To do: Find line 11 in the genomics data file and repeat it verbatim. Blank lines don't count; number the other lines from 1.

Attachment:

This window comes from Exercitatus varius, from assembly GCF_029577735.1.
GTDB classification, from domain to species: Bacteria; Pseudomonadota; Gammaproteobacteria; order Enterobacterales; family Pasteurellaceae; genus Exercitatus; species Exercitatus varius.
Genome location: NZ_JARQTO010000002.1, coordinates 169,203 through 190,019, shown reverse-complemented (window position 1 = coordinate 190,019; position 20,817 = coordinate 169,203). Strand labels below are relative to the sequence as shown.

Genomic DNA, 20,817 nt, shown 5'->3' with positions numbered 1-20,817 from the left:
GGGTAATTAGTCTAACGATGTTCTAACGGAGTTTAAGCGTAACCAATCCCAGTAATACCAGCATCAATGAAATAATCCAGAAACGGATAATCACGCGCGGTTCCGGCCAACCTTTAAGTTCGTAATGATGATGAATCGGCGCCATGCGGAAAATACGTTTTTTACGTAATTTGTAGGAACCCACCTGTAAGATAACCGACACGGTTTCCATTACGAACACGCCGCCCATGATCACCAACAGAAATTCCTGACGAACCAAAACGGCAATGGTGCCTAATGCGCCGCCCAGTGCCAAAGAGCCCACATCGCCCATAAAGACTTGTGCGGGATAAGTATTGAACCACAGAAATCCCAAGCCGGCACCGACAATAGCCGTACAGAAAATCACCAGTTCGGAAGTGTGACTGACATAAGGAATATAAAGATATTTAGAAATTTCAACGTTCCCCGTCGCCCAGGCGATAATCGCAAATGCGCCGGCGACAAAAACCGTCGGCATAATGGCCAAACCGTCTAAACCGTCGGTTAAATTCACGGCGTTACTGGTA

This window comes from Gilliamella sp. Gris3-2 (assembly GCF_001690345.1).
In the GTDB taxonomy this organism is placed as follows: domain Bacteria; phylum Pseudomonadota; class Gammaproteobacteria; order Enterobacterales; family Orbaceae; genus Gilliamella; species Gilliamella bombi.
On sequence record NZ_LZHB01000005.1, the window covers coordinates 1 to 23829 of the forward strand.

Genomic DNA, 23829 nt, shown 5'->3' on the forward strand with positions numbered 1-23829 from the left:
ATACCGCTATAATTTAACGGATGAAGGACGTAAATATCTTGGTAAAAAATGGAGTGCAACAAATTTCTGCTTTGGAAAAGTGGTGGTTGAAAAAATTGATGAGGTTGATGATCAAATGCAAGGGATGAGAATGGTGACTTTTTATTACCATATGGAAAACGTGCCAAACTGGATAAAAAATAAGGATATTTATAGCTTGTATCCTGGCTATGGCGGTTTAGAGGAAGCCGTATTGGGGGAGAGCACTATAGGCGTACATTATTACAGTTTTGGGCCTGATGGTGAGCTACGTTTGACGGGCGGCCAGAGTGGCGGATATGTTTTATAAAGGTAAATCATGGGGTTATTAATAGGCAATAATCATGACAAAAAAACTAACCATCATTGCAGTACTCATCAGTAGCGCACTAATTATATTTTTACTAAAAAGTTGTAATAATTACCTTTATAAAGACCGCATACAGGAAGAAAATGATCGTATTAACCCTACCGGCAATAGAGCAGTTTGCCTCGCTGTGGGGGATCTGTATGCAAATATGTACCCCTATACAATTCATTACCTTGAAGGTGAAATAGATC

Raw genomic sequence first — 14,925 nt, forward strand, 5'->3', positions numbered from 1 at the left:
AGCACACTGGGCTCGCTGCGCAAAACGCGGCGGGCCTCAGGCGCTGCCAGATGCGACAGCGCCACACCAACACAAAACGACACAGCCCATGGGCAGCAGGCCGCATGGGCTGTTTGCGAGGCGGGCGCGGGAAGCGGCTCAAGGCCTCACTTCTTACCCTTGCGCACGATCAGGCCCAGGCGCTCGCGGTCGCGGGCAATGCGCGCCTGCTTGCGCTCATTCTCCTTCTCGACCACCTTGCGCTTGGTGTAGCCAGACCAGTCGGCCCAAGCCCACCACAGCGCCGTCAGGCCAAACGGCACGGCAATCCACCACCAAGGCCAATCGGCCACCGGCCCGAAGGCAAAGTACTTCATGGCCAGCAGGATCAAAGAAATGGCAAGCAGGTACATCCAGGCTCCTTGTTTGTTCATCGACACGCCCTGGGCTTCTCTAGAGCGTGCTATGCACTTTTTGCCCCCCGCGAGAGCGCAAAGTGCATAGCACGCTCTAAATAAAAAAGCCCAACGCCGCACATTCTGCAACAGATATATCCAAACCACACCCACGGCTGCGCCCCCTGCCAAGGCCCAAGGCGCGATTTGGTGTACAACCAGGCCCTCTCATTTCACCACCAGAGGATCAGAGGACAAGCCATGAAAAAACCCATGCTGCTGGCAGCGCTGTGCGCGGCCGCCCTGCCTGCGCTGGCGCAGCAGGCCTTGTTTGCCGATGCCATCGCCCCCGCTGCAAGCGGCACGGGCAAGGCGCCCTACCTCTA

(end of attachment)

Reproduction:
Raw genomic sequence first — 14,925 nt, forward strand, 5'->3', positions numbered from 1 at the left: